Beside me, Royce's face was a mask of utter joy, and I felt my own smile slide into a similar expression.

Because, scary or not, this boy and I were going to be stuck in the arena together within the month.

And, honestly? I couldn't be happier to have him on my side.

In all reality, he was bigger in person. Both of us refusing visitors, Royce and I were pressed together in a room that, compared with the rest of our Justice Building, was tiny. He was the sort of person who, just by sitting next to you, made you infinitely smaller in comparison.

The only weapon I had against him, in such confined quarters, was wit. Honestly, I was really just hoping he was stupid, or something. I like breathing, and someone like Royce? Even though he was smaller than some of the careers I'd seen from Two, he had sort of an air of power.

What really shocked me was that it was him that spoke first.

"We should be allies."

I nodded curtly, keeping my expression as smooth as I could. No weakness. I could not show weakness. Weakness is akin to death.

"Paris, c'mon. You've got to tell me at least something about you. There's no way I'm parading around in a chariot wearing Capitol designed costumes with someone I don't know."

I smiled as slightly as I knew how.

"My father," I said, in what sounded like an icy drawl, "is Quintrell Stetson. I have been training for this for nearly a decade, now."

"Let me guess," he said, mirroring my strangely distorted voice, "you use knives."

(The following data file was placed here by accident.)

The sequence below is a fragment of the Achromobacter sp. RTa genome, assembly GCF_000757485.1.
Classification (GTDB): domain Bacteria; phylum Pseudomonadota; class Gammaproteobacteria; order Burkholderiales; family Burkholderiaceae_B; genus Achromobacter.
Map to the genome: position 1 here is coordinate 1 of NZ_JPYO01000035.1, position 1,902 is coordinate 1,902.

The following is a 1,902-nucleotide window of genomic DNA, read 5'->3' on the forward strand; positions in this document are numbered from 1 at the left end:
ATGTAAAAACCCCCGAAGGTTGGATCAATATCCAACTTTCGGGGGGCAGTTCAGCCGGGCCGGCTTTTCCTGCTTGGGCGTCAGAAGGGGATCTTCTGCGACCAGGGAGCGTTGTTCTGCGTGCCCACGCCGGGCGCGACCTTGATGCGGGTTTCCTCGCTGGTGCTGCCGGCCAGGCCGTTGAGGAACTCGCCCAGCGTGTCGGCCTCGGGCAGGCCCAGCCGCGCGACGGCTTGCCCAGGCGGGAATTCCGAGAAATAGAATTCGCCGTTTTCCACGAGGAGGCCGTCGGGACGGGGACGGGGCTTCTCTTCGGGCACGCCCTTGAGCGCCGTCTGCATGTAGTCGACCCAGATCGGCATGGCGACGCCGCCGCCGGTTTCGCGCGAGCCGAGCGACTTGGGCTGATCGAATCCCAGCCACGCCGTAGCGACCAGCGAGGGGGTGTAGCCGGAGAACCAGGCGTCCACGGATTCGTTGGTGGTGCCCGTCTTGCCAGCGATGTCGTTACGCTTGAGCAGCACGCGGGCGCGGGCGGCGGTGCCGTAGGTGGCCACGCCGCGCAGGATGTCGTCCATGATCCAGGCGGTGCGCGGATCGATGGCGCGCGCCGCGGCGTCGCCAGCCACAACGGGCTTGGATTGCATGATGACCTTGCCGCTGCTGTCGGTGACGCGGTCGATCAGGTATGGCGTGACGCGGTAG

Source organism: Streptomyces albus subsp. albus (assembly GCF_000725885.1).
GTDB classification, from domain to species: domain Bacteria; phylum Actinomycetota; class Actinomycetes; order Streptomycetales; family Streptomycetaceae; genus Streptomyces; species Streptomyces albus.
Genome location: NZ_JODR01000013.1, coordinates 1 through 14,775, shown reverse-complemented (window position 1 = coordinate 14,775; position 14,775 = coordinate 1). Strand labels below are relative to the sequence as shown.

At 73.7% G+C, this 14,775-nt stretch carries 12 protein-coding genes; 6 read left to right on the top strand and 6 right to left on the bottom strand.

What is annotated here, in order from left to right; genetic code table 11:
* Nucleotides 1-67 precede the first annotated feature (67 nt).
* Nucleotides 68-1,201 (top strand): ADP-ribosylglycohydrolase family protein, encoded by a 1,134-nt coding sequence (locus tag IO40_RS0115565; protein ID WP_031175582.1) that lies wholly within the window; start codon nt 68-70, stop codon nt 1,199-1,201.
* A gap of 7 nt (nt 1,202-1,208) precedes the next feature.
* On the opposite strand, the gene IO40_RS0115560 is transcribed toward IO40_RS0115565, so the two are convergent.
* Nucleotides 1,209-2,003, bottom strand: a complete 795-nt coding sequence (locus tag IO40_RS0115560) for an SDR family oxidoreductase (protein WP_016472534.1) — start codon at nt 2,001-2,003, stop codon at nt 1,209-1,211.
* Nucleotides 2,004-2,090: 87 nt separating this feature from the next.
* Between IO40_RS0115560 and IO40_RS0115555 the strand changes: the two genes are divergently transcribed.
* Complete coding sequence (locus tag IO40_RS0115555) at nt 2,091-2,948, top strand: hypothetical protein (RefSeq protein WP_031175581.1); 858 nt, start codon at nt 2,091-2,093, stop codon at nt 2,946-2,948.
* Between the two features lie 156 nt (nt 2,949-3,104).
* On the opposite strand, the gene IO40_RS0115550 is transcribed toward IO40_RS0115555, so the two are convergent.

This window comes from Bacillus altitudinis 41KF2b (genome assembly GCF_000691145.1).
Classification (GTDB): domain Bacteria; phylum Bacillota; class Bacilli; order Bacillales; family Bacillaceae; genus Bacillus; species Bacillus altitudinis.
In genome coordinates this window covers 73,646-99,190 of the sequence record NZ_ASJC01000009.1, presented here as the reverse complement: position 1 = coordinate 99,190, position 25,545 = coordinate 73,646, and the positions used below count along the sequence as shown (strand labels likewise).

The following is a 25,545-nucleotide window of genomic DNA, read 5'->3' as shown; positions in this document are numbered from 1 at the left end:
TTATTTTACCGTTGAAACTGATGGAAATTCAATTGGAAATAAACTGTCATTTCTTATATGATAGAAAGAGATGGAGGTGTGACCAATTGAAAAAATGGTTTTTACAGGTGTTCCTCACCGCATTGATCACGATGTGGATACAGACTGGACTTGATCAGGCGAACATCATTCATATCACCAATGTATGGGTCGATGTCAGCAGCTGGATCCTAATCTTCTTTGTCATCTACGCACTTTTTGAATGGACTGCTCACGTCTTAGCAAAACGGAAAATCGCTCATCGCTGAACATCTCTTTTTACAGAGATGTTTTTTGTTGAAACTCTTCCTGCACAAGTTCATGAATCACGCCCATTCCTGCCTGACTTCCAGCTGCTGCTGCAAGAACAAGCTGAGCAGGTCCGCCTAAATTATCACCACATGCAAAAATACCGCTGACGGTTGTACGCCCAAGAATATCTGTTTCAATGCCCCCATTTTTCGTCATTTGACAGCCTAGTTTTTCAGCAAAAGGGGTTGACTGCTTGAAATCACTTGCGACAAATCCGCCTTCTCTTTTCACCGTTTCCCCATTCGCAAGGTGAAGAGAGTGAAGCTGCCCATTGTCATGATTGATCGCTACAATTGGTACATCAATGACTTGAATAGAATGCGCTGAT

Frowning, I let my composure slip.

"How can you tell?"

He smiled lopsidedly, half his teeth showing. It was hard not to recoil.

"You remind me of my sister. I'm more of a spear-thrower myself, but she's a wonder with a throwing knife."

"Better than me, would you say?" I asked, delicately raising an eyebrow, grateful that I could.

"I don't see any way you could top some of the things she's done," he replied.

"I'll just have to prove you wrong then," I said, standing up, my face returning to it's former mask, though I couldn't keep the smile from my voice.

"Let's make it a friendly wager then, eh?" he quipped, standing up to tower a good six inches above me.

From the door, I heard a Peacekeeper calling, and made for the door. He beat me, of course, twisting the silvery knob, and holding it open, as if he were a gentleman.

"After you, milady?" he asked sarcastically, his smile wider than ever.

"Don't mind if I do," I replied, taking his hand as we began the journey to the train, already connected.

Yes, interesting. Royce was interesting. Scary, too. Utterly terrifying, if he wanted to be.

But I kinda like interesting people.


Please note that this is a redone chapter. Royce's own will be next, followed by Kali, Soren, Lecia, and Vance. Thank you. :)

(This disclaimer stands for every chapter in this story)

I don't own any character, except for the tributes.